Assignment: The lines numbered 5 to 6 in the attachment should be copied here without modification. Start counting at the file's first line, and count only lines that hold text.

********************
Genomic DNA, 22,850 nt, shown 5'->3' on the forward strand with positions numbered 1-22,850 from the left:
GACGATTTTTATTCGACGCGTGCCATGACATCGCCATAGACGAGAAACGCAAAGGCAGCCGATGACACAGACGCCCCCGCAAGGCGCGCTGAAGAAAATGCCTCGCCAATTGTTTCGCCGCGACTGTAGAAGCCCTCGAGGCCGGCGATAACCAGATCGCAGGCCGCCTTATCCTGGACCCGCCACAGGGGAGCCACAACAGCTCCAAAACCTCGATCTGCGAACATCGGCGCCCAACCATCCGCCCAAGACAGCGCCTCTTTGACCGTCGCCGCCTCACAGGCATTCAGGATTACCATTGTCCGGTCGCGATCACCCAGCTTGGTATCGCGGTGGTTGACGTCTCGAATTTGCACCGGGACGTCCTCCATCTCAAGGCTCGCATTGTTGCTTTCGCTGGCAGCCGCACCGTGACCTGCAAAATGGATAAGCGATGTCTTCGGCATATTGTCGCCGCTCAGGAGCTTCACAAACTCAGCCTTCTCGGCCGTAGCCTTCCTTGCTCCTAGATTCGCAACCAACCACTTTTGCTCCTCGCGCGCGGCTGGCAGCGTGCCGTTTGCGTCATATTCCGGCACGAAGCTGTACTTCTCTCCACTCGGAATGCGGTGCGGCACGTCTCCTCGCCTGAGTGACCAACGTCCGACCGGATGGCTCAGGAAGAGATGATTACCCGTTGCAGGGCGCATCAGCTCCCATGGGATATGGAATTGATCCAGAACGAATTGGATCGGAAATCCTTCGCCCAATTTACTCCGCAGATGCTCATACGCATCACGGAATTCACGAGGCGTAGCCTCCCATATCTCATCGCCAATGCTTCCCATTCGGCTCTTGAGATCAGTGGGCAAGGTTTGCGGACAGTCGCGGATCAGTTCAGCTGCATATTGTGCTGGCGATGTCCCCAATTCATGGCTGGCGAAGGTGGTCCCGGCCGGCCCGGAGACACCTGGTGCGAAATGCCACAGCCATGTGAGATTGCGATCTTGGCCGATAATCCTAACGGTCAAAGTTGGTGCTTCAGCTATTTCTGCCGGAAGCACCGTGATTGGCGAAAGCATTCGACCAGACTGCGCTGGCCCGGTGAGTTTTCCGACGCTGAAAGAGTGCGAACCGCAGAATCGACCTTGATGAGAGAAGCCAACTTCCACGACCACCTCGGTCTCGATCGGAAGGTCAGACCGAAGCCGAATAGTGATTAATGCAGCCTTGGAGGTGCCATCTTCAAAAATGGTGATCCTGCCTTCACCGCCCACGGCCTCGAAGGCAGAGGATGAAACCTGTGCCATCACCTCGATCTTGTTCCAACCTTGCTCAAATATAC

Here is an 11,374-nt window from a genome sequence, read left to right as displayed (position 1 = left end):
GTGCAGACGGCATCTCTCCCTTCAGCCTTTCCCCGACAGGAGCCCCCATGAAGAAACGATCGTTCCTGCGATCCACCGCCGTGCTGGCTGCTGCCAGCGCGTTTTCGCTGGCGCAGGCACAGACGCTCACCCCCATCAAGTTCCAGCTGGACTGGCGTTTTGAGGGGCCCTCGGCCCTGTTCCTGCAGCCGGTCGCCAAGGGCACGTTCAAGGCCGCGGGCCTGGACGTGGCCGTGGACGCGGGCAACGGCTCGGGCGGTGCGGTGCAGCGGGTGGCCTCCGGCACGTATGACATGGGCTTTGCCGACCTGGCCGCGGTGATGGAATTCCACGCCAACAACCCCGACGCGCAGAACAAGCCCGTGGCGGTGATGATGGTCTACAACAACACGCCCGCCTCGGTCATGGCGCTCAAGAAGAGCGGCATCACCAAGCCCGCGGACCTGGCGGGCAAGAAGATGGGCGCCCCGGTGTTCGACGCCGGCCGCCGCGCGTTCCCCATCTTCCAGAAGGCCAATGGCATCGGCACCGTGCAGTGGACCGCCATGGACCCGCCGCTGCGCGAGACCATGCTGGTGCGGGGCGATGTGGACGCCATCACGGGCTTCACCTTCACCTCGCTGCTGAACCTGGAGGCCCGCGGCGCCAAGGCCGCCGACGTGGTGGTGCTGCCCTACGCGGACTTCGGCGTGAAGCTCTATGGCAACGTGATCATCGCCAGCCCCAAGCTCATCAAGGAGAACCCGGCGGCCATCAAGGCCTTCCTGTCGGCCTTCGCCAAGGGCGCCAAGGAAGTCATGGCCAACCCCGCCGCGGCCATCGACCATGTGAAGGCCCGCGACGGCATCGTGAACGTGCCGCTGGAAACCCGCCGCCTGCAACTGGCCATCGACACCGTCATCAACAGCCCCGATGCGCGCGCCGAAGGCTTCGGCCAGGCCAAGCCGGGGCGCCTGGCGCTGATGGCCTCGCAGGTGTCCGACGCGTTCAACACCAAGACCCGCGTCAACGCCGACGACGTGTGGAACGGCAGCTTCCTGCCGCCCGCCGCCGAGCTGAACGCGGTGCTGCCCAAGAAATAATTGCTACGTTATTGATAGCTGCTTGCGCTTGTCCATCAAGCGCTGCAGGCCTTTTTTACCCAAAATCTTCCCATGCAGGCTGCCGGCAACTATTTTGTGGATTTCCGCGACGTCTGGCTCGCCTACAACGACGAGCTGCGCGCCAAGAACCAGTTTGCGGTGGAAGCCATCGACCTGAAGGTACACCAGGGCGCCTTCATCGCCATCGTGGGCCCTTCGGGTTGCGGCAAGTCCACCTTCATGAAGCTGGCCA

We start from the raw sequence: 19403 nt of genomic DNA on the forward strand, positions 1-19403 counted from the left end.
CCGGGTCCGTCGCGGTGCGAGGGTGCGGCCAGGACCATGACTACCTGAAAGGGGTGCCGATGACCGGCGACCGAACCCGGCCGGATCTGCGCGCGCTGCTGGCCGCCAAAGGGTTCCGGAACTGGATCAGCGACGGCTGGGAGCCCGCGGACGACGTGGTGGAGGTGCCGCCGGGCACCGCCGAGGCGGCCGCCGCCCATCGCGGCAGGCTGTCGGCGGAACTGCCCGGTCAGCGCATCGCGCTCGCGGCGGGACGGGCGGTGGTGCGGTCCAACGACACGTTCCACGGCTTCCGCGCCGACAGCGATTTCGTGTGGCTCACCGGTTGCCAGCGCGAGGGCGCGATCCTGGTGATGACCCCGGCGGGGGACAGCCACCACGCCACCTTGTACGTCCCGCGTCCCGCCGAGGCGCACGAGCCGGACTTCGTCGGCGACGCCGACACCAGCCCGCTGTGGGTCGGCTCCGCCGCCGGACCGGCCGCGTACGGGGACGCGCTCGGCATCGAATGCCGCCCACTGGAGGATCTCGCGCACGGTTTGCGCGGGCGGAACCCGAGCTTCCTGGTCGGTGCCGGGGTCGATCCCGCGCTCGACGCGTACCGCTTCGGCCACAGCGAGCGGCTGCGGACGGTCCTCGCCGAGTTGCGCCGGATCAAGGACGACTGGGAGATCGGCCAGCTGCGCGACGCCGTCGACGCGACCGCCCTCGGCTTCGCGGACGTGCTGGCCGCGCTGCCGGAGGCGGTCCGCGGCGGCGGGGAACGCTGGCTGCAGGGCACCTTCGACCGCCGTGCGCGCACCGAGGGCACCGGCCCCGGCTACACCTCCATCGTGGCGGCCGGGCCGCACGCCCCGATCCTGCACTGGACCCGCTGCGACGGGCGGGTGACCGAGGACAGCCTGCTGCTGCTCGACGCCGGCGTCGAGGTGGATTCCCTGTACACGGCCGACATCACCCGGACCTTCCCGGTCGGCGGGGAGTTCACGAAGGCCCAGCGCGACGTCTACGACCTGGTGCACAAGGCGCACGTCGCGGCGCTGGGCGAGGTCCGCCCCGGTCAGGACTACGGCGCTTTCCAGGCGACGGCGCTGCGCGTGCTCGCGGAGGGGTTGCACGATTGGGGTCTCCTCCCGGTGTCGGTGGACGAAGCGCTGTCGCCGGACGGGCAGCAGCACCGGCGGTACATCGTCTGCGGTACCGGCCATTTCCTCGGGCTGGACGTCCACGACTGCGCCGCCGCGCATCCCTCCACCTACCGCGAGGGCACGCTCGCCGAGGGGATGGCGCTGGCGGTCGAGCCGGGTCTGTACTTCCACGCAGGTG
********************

We start from the raw sequence: 19403 nt of genomic DNA on the forward strand, positions 1-19403 counted from the left end.
CCGGGTCCGTCGCGGTGCGAGGGTGCGGCCAGGACCATGACTACCTGAAAGGGGTGCCGATGACCGGCGACCGAACCCGGCCGGATCTGCGCGCGCTGCTGGCCGCCAAAGGGTTCCGGAACTGGATCAGCGACGGCTGGGAGCCCGCGGACGACGTGGTGGAGGTGCCGCCGGGCACCGCCGAGGCGGCCGCCGCCCATCGCGGCAGGCTGTCGGCGGAACTGCCCGGTCAGCGCATCGCGCTCGCGGCGGGACGGGCGGTGGTGCGGTCCAACGACACGTTCCACGGCTTCCGCGCCGACAGCGATTTCGTGTGGCTCACCGGTTGCCAGCGCGAGGGCGCGATCCTGGTGATGACCCCGGCGGGGGACAGCCACCACGCCACCTTGTACGTCCCGCGTCCCGCCGAGGCGCACGAGCCGGACTTCGTCGGCGACGCCGACACCAGCCCGCTGTGGGTCGGCTCCGCCGCCGGACCGGCCGCGTACGGGGACGCGCTCGGCATCGAATGCCGCCCACTGGAGGATCTCGCGCACGGTTTGCGCGGGCGGAACCCGAGCTTCCTGGTCGGTGCCGGGGTCGATCCCGCGCTCGACGCGTACCGCTTCGGCCACAGCGAGCGGCTGCGGACGGTCCTCGCCGAGTTGCGCCGGATCAAGGACGACTGGGAGATCGGCCAGCTGCGCGACGCCGTCGACGCGACCGCCCTCGGCTTCGCGGACGTGCTGGCCGCGCTGCCGGAGGCGGTCCGCGGCGGCGGGGAACGCTGGCTGCAGGGCACCTTCGACCGCCGTGCGCGCACCGAGGGCACCGGCCCCGGCTACACCTCCATCGTGGCGGCCGGGCCGCACGCCCCGATCCTGCACTGGACCCGCTGCGACGGGCGGGTGACCGAGGACAGCCTGCTGCTGCTCGACGCCGGCGTCGAGGTGGATTCCCTGTACACGGCCGACATCACCCGGACCTTCCCGGTCGGCGGGGAGTTCACGAAGGCCCAGCGCGACGTCTACGACCTGGTGCACAAGGCGCACGTCGCGGCGCTGGGCGAGGTCCGCCCCGGTCAGGACTACGGCGCTTTCCAGGCGACGGCGCTGCGCGTGCTCGCGGAGGGGTTGCACGATTGGGGTCTCCTCCCGGTGTCGGTGGACGAAGCGCTGTCGCCGGACGGGCAGCAGCACCGGCGGTACATCGTCTGCGGTACCGGCCATTTCCTCGGGCTGGACGTCCACGACTGCGCCGCCGCGCATCCCTCCACCTACCGCGAGGGCACGCTCGCCGAGGGGATGGCGCTGGCGGTCGAGCCGGGTCTGTACTTCCACGCAGGTG